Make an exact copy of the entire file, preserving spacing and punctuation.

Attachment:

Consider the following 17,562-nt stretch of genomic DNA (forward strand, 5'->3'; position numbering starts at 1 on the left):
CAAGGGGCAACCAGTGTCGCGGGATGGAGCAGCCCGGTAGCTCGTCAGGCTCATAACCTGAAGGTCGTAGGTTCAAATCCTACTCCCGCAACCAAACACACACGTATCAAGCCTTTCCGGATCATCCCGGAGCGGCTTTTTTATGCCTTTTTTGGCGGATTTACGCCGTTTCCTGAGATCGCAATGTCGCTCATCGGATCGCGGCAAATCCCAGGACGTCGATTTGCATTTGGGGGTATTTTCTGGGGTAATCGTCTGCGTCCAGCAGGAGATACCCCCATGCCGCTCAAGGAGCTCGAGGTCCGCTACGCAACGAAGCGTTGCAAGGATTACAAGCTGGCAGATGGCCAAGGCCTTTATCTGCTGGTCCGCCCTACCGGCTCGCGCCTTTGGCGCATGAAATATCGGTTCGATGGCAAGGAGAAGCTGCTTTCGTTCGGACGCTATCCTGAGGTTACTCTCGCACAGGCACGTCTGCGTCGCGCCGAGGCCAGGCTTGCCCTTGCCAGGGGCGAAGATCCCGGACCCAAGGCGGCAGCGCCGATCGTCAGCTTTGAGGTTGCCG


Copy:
Consider the following 17,562-nt stretch of genomic DNA (forward strand, 5'->3'; position numbering starts at 1 on the left):
CAAGGGGCAACCAGTGTCGCGGGATGGAGCAGCCCGGTAGCTCGTCAGGCTCATAACCTGAAGGTCGTAGGTTCAAATCCTACTCCCGCAACCAAACACACACGTATCAAGCCTTTCCGGATCATCCCGGAGCGGCTTTTTTATGCCTTTTTTGGCGGATTTACGCCGTTTCCTGAGATCGCAATGTCGCTCATCGGATCGCGGCAAATCCCAGGACGTCGATTTGCATTTGGGGGTATTTTCTGGGGTAATCGTCTGCGTCCAGCAGGAGATACCCCCATGCCGCTCAAGGAGCTCGAGGTCCGCTACGCAACGAAGCGTTGCAAGGATTACAAGCTGGCAGATGGCCAAGGCCTTTATCTGCTGGTCCGCCCTACCGGCTCGCGCCTTTGGCGCATGAAATATCGGTTCGATGGCAAGGAGAAGCTGCTTTCGTTCGGACGCTATCCTGAGGTTACTCTCGCACAGGCACGTCTGCGTCGCGCCGAGGCCAGGCTTGCCCTTGCCAGGGGCGAAGATCCCGGACCCAAGGCGGCAGCGCCGATCGTCAGCTTTGAGGTTGCCG